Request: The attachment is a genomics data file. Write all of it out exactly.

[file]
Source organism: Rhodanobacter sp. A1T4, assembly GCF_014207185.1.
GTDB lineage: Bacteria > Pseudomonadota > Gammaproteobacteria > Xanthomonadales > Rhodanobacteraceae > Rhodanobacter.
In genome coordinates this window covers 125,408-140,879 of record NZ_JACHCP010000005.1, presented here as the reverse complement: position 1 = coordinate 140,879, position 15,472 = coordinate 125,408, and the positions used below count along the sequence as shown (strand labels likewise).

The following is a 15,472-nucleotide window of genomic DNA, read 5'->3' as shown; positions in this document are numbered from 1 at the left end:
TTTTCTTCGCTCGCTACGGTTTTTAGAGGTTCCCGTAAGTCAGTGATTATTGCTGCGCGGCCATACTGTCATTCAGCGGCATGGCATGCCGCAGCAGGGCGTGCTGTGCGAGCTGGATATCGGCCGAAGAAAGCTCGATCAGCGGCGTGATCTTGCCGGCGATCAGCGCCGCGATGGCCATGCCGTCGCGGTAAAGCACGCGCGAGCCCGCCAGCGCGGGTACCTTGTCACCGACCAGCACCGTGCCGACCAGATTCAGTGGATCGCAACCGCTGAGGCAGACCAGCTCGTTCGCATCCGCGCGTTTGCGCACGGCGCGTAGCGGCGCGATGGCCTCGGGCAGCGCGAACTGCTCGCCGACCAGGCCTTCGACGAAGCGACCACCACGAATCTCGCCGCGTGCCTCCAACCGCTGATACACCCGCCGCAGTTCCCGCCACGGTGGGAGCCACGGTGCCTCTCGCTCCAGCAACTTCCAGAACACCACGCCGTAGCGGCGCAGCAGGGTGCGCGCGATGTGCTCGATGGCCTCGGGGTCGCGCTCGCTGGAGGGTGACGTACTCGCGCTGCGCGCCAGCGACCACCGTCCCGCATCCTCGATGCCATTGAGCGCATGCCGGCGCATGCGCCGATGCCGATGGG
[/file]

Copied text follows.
Source organism: Rhodanobacter sp. A1T4, assembly GCF_014207185.1.
GTDB lineage: Bacteria > Pseudomonadota > Gammaproteobacteria > Xanthomonadales > Rhodanobacteraceae > Rhodanobacter.
In genome coordinates this window covers 125,408-140,879 of record NZ_JACHCP010000005.1, presented here as the reverse complement: position 1 = coordinate 140,879, position 15,472 = coordinate 125,408, and the positions used below count along the sequence as shown (strand labels likewise).

The following is a 15,472-nucleotide window of genomic DNA, read 5'->3' as shown; positions in this document are numbered from 1 at the left end:
TTTTCTTCGCTCGCTACGGTTTTTAGAGGTTCCCGTAAGTCAGTGATTATTGCTGCGCGGCCATACTGTCATTCAGCGGCATGGCATGCCGCAGCAGGGCGTGCTGTGCGAGCTGGATATCGGCCGAAGAAAGCTCGATCAGCGGCGTGATCTTGCCGGCGATCAGCGCCGCGATGGCCATGCCGTCGCGGTAAAGCACGCGCGAGCCCGCCAGCGCGGGTACCTTGTCACCGACCAGCACCGTGCCGACCAGATTCAGTGGATCGCAACCGCTGAGGCAGACCAGCTCGTTCGCATCCGCGCGTTTGCGCACGGCGCGTAGCGGCGCGATGGCCTCGGGCAGCGCGAACTGCTCGCCGACCAGGCCTTCGACGAAGCGACCACCACGAATCTCGCCGCGTGCCTCCAACCGCTGATACACCCGCCGCAGTTCCCGCCACGGTGGGAGCCACGGTGCCTCTCGCTCCAGCAACTTCCAGAACACCACGCCGTAGCGGCGCAGCAGGGTGCGCGCGATGTGCTCGATGGCCTCGGGGTCGCGCTCGCTGGAGGGTGACGTACTCGCGCTGCGCGCCAGCGACCACCGTCCCGCATCCTCGATGCCATTGAGCGCATGCCGGCGCATGCGCCGATGCCGATGGG